“The pursuit of self-determination by any people is not inherently racist. However, what must be taken into account, with regards to the State of Israel, are the processes by which this took place and continues to take place.”

“It is undeniable that Israel’s current existence is based on racism towards Palestinians,” the statement reads, outlining “forms of racial discrimination faced by Palestinians in Israel and Israeli-occupied territories” including “racist hate speech”, “racism in the judicial system” and “the seizure of, and denial of access to, Palestinian resources”, along with the passing of the Nationality Bill by the Israeli government in 2018.

The statement continues: “The example…provided in the definition fails to acknowledge the clear racial oppression that exists in Israel, and risks silencing Palestinians in their struggle for equality, erases the voices of Jews across the world opposed to Israeli human rights violations, and seriously undermines academic freedom to discuss the Israel-Palestine conflict.”

It also outlines that “the main drafter of the definition, Kenneth Stern, agreed with this sentiment”.

“By adopting this definition, the university would be silencing academics and students who seek to criticize Israel and defend Palestinians’ rights, and would be taking away their freedom of speech – an integral part of any university worth being respected,” the statement concludes.

Instead, the societies’ urge “the university to adopt a definition of antisemitism that protects Jewish students and staff without a trade-off that fundamentally underplays racism faced by other groups and restricts academic and political freedom”.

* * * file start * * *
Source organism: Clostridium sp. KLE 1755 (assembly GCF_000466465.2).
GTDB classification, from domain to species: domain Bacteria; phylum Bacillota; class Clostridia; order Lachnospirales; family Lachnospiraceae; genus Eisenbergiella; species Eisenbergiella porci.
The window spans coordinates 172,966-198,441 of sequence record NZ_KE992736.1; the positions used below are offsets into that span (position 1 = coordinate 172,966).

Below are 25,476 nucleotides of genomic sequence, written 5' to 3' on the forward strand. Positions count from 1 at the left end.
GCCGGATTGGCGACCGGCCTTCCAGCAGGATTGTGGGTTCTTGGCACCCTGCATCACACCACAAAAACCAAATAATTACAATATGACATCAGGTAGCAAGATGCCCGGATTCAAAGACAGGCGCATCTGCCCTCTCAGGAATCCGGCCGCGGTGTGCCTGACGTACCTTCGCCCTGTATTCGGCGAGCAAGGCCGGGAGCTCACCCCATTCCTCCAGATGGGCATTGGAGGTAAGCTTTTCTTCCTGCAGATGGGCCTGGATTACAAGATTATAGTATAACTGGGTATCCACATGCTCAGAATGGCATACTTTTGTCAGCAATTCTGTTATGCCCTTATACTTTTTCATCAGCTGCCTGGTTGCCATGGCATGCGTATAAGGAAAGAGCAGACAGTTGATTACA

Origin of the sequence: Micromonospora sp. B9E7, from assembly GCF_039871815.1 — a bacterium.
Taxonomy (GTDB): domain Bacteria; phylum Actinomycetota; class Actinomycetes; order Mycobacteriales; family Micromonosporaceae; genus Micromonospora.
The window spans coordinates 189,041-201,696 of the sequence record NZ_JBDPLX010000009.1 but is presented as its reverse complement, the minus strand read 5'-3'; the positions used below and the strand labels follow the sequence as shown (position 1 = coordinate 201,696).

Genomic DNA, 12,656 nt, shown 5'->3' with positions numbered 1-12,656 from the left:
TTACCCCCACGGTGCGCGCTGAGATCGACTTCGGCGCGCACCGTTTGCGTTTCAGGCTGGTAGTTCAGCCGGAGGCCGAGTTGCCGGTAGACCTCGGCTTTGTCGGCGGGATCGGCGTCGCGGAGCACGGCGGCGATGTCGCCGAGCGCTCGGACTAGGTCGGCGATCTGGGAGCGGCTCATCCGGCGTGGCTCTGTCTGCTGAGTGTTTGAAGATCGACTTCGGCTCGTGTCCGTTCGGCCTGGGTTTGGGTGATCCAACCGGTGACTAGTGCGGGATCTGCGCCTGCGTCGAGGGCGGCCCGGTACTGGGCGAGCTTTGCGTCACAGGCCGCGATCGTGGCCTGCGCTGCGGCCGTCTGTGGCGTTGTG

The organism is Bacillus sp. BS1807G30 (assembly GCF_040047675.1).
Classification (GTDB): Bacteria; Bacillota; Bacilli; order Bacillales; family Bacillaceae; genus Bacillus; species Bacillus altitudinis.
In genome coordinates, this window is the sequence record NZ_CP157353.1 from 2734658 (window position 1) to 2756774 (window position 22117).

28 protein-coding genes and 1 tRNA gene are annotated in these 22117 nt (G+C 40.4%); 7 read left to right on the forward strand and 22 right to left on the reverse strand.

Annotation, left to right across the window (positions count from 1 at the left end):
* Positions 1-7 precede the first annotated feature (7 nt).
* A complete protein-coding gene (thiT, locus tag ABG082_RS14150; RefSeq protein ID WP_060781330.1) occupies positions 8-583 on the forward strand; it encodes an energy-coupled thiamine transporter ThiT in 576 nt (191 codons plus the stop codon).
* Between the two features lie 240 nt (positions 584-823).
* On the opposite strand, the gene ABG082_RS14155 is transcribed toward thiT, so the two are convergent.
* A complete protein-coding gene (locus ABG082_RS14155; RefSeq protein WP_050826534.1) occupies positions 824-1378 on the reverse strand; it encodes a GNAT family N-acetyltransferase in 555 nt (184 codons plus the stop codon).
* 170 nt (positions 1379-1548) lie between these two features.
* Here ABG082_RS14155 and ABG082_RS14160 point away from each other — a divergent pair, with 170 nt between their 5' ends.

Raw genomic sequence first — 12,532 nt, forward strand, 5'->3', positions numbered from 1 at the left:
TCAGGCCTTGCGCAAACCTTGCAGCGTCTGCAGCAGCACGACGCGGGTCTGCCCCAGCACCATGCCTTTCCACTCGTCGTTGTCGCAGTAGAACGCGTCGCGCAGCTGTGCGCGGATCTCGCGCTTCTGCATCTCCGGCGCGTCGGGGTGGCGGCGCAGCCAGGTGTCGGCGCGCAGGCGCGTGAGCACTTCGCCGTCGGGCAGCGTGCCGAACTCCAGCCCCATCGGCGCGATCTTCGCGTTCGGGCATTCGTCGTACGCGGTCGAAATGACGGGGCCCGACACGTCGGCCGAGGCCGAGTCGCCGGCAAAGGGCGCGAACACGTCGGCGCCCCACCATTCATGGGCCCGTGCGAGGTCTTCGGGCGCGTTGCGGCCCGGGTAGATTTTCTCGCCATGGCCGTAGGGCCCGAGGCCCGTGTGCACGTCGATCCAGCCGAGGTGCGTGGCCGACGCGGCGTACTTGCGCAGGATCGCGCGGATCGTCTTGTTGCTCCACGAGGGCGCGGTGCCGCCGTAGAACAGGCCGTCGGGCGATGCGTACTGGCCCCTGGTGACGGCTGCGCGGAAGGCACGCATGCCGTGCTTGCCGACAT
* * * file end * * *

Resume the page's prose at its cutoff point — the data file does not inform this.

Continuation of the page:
Following the release of the societies’ statement on Facebook, Warwick JISoc also released a statement, explaining they were “pleased that these societies affirmed their belief that Jewish students and staff must be protected from racism” but that they “fundamentally believe that the criticisms raised by the group of five are based on misconceptions with regards to what the definition states”.

“The example cited verbatim, Example 7 of the Definition, refers to ‘a’ state of Israel, not ‘the’ state of Israel. Whilst this distinction may seem semantic, it is absolutely crucial.

“The reference to ‘a’ state refers to a hypothetical, abstract realisation of Jewish self-determination. To deny this right, uniquely, to the Jewish people is self-evidently an example of antisemitism.”

There are ongoing dialogues about all matters related to this

– University of Warwick

JISoc added: “It is also important to note the immense unity on this issue within the Jewish community. Our communal representatives, the Board of Deputies of British Jews and the Jewish Leadership Council, have adopted the IHRA Definition and encourage all institutions to follow suit.

“Consequently, we expect our right as a minority community to define our own oppression to be respected, and feel that attempts to reject the IHRA Definition are in contravention of this.”

The society’s statement also “note(d) that our local elected representatives, namely Matt Western MP, Jeremy Wright MP, and Zarah Sultana MP, have, alongside 638 other MPs, signed the full, unabridged IHRA Declaration” along with Warwick SU.

“We continue to implore the University to adopt the IHRA Definition without delay.”

Since the vice-chancellor’s decision, Andrew Percy MP recently pointed to the University of Warwick in parliament for not adopting the definition, stating that “we have a big problem with anti-Semitism on campuses”.